Here’s a fact The New York Times seeks to explore in the wake of the decision to let the killer of an unarmed youth go free:
A nation with an African-American president and a significant, if struggling, black middle class remains as deeply divided about the justice system as it was decades ago. A Huffington Post-YouGov poll of 1,000 adults released this week found that 62 percent of African-Americans believed Officer Wilson was at fault in the shooting of Mr. Brown, while only 22 percent of whites took that position.
The Times notes that this divide is nothing new:
In 1992, a Washington Post-ABC News pollfound that 92 percent of blacks — and 64 percent of whites — disagreed with the acquittal of the Los Angeles police officers involved in the videotaped beating of a black man, Rodney King.
“What’s striking is just how constant these attitudes have been,” said Carroll Doherty, the director of political research for the nonpartisan Pew Research Center in Washington.
This particular article doesn’t go into much depth on who might be right — the white majority that sees justice being done from King to Brown, or the African American majority that sees culpable killers go free, but it does make clear that the experience of everyday life is … well, it’s the great grey lady (formerly) of 43rd Street, so this is how the sociology passage begins:
That whites and blacks disagree so deeply on the justice system, even as some other racial gulfs show signs of closing, is perhaps not as odd as it seems.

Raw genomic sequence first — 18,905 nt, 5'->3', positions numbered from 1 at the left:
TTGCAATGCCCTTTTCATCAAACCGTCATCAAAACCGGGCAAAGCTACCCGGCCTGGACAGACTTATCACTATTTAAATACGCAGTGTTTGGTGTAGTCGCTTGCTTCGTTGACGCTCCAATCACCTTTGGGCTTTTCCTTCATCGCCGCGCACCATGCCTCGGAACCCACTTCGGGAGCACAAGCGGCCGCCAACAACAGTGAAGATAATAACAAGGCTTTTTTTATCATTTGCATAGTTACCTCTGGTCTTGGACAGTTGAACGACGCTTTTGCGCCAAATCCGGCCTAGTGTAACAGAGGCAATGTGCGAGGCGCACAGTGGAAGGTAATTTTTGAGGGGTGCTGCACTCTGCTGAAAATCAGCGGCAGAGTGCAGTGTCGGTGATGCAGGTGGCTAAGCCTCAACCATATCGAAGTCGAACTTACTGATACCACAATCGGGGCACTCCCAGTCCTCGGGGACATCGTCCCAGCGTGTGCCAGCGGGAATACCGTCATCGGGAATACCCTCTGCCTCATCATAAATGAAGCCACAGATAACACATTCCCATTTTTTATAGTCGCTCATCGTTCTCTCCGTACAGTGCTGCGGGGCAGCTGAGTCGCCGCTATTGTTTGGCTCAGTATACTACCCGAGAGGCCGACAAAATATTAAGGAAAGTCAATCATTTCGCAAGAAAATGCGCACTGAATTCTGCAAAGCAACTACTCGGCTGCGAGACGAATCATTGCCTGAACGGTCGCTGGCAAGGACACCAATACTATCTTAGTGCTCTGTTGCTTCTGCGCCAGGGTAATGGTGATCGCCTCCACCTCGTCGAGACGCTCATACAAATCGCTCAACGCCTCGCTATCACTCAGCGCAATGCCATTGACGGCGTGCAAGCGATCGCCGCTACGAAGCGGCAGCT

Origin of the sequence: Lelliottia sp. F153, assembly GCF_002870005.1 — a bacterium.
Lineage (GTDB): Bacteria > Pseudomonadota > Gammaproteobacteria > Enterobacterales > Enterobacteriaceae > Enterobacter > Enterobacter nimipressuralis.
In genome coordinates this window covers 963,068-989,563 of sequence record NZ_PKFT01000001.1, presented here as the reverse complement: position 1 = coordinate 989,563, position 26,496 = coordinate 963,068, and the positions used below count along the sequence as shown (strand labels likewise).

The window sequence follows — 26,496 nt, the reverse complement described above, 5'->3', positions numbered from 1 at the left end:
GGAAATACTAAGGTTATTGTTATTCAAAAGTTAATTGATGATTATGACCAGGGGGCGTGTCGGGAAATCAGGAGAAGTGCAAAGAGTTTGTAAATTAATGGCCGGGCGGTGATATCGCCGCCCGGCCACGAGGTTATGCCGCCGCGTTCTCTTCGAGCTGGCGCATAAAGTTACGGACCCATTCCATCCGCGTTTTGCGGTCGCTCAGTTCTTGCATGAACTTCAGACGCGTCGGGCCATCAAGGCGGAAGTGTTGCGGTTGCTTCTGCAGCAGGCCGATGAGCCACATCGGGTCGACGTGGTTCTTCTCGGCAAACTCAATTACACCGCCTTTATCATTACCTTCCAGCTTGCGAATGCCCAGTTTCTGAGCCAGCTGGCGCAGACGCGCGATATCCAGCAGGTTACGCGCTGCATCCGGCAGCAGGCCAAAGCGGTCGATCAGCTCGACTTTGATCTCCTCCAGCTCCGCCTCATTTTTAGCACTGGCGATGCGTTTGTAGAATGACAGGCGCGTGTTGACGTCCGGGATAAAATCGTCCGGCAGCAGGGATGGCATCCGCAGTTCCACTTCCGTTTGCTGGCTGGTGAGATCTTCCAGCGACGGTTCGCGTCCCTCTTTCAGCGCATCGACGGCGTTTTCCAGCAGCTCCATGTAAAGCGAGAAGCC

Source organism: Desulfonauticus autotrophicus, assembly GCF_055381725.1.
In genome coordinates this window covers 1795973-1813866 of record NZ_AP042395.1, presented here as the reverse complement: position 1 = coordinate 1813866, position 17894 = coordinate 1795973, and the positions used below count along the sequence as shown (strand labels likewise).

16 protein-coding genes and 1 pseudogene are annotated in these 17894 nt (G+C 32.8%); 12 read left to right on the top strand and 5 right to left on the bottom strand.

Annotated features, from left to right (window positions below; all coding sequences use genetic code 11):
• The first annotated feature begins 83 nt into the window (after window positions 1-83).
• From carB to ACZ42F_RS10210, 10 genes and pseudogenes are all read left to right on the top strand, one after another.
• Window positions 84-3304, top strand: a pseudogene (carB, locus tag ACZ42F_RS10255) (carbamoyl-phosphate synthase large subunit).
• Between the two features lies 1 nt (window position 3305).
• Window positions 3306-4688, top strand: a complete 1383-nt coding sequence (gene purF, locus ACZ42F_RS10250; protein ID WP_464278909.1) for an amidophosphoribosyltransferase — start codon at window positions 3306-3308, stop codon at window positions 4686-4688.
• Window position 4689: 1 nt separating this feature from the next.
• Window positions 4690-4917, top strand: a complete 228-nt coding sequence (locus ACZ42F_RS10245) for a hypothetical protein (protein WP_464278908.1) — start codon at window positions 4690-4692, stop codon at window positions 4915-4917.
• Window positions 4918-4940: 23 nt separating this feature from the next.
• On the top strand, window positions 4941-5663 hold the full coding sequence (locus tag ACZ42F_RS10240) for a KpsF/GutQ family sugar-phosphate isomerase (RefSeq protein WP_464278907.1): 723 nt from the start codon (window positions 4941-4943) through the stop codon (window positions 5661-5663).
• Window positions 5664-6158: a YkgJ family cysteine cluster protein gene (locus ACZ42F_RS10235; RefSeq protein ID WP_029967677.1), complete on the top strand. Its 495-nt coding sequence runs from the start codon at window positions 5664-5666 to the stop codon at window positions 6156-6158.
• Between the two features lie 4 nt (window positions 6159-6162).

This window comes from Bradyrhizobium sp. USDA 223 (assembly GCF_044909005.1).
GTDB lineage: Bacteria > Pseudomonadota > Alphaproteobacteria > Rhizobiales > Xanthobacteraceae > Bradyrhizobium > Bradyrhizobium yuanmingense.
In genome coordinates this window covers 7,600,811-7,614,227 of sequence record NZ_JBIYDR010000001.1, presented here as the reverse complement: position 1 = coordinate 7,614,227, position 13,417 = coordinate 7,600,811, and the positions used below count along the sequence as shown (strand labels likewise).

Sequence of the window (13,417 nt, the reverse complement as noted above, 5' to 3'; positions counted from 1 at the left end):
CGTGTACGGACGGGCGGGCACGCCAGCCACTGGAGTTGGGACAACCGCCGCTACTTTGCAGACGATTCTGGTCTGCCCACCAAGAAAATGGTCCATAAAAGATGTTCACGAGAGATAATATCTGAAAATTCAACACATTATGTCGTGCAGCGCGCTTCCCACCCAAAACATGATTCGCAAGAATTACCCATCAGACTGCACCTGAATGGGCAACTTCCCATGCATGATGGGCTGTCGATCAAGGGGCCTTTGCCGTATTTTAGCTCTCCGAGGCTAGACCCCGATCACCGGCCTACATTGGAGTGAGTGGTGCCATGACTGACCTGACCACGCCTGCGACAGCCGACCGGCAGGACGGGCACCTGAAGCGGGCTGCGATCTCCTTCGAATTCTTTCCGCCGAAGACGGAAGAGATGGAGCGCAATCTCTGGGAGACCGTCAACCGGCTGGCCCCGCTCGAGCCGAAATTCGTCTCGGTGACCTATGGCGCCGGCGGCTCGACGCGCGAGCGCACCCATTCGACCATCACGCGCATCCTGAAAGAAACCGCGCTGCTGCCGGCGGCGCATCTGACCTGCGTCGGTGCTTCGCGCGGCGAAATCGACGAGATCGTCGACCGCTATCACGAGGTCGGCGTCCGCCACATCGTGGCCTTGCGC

Not odd at all, as it happens, on the evidence of another long analysis piece in today’s paper the Ferguson decision:
But the gentle questioning of Officer Wilson revealed in the transcripts, and the sharp challenges prosecutors made to witnesses whose accounts seemed to contradict his narrative, have led some to question whether the process was as objective as Mr. McCulloch claims.
And what might have prompted such unpleasant suspicions about an upstanding public servant? Perhaps this:
Officer Wilson, in his testimony, described the encounter in terms that dovetailed with a state law authorizing an officer’s use of deadly force …
In some cases the questions seemed designed to help Officer Wilson meet the conditions for self-defense, with a prosecutor telling him at one point: “You felt like your life was in jeopardy” followed by the question, “And use of deadly force was justified at that point in your opinion?”
Might as well have just used cue cards.
Defense witnesses — which is to say that those witnesses with testimony to exculpate the voiceless dead against the charge of he had it coming — did not receive such helpful guidance:
Though the prosecutors did not press Officer Wilson and other law enforcement officials about some contradictions in their testimony, they did challenge other witnesses about why their accounts had varied.
Prosecutors did not seem to shy from pointing out the discrepancies between multiple interviews of a single witness, or at some points exploring the criminal history of some witnesses, including Mr. Johnson, Mr. Brown’s friend.
And you know something: priming works. This was a prosecutor/cop defense attorney who knew exactly what he was doing: